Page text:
Format Type: PDF, ePub
Read Online: 1029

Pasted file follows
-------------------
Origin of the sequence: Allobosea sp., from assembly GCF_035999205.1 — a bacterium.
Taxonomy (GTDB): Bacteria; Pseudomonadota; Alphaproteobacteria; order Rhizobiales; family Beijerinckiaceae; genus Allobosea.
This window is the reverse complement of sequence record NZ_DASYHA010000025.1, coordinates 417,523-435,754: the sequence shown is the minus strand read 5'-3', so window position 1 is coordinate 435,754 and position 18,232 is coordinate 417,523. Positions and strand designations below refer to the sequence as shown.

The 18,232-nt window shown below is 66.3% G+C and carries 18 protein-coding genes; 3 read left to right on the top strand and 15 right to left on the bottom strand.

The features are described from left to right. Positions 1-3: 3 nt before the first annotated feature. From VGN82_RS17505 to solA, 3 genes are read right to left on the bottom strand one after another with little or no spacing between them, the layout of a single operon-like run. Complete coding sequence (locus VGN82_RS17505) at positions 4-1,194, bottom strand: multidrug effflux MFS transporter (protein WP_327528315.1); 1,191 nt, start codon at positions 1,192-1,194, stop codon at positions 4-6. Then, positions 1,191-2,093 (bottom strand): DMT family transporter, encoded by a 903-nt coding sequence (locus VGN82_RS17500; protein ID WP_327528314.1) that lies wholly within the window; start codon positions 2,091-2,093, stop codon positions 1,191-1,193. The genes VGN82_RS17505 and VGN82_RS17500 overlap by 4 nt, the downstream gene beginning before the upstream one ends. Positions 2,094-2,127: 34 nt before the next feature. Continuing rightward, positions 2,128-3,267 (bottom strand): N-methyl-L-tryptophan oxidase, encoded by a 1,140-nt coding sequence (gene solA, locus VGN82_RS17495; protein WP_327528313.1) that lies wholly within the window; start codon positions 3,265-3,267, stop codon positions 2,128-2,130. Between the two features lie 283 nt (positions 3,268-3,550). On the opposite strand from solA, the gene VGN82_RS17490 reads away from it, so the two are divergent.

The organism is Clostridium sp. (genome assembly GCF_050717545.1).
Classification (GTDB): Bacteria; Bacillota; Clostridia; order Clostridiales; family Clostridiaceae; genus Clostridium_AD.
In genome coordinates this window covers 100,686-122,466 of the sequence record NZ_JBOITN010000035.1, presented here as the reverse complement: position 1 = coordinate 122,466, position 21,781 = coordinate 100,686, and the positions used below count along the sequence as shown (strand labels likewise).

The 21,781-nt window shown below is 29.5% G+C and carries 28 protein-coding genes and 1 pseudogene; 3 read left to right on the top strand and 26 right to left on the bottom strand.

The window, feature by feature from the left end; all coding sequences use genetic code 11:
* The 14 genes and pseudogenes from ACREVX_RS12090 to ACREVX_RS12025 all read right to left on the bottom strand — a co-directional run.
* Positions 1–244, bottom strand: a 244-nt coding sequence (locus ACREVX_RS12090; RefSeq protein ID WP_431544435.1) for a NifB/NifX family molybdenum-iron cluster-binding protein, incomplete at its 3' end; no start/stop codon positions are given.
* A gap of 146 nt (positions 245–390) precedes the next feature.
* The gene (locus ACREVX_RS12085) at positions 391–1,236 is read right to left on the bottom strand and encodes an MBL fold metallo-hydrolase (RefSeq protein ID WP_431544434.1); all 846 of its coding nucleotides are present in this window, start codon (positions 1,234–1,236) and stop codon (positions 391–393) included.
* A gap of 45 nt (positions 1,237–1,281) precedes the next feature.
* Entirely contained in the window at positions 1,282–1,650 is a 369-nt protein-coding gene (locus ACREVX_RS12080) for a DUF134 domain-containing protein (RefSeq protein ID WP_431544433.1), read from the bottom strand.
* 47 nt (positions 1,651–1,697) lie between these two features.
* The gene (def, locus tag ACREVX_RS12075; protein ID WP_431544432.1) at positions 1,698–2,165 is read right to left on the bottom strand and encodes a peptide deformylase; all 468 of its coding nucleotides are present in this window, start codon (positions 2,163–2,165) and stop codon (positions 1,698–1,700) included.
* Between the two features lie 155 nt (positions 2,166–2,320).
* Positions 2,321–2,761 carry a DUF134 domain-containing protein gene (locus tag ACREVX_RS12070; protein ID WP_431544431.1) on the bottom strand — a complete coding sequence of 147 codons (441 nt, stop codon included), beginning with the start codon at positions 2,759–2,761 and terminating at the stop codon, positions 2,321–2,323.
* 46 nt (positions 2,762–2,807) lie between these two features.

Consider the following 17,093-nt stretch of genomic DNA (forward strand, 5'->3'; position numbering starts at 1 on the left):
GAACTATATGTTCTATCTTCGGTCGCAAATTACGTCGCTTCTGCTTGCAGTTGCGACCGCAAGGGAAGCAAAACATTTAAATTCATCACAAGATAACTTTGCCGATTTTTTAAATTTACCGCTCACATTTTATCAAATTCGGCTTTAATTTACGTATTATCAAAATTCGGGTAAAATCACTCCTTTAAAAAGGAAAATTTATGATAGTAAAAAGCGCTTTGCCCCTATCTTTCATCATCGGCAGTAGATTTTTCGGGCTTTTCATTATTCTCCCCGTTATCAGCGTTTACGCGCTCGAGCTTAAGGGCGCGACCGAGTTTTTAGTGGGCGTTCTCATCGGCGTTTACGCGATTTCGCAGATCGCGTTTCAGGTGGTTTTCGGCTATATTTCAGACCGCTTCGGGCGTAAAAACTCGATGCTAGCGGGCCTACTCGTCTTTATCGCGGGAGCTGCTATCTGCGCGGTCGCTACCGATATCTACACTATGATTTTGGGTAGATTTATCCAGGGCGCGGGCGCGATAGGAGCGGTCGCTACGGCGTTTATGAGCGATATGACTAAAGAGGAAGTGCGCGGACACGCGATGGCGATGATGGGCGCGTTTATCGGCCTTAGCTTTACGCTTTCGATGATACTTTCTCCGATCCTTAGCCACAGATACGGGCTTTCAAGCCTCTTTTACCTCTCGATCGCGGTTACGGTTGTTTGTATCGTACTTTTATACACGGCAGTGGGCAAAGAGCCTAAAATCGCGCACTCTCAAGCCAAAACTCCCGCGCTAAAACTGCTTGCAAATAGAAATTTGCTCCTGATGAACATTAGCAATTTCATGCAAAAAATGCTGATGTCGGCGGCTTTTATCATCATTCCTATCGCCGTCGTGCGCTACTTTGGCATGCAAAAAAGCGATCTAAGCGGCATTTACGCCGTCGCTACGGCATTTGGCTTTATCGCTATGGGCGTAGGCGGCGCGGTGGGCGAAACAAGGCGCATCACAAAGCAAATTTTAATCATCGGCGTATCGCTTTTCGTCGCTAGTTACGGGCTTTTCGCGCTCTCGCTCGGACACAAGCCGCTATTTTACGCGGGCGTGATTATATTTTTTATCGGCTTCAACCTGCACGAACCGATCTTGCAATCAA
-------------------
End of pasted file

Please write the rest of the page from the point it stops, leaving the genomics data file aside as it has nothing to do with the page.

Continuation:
G.V. Desani broke his silence forty years after the appearance of his classic novel, All About H. Hatterr, with this volume of twenty-three stories and one long prose poem, only the second full-length book of his fiction ever to be published. Many of the stories appeared first in literary anthologies and magazines over the past thirty years, including The Noble Savage (edited by Saul Bellow), Illustrated Weekly of India, Transatlantic Review, and Boston University Journal. The stories are mostly written in the humorous mode of his novel, relying upon comic timing and his keen sense of the incongruities in contemporary life. They often captivate in the same way as Indres Shah's Sufi learning tales, and the titles alone convey a sense of the interpenetration of India's cultures: "Suta Abandoned," "Mephisto's Daughter," "The Second Mrs. Was Wed in a Nightmare," "Gypsy Jim Brazil to Kumari Kinshino," "Country Life, Country Folk, Cobras, Thok," ..".Since Nation Must Export, Smithers," "The Lama Arupa." Whether send-ups of colonialism or lampoons of conventionality, there is a seriousness to Desani's comedy that crosses cultural boundaries and racial identification. The long prose-poem, "Hali," was originally issued in 1950, adapted for the stage in London, broadcast several times over BBC radio, and then, after being pirated three times, was suppressed by the author for twenty years until this publication. "Hali" is a complementary opposite to All About H. Hatterr: it is the writer's vision of cosmic creation and human destiny, marrying Hindu, Buddhist, Islamic and other Indian religious traditions into a cathartic drama. E.M. Forster said of it: "Private mythologies are dangerous devices. You have succeeded wonderfully... It keeps evoking heights above the summit of normal achievement where the highest aspirations reach." The Times Literary Supplement termed it "haunting," and The Librarian declared it "as near a work of genius as one can judge." This is the definitive fourth edition, and also the first authorized U.S. publication of this work.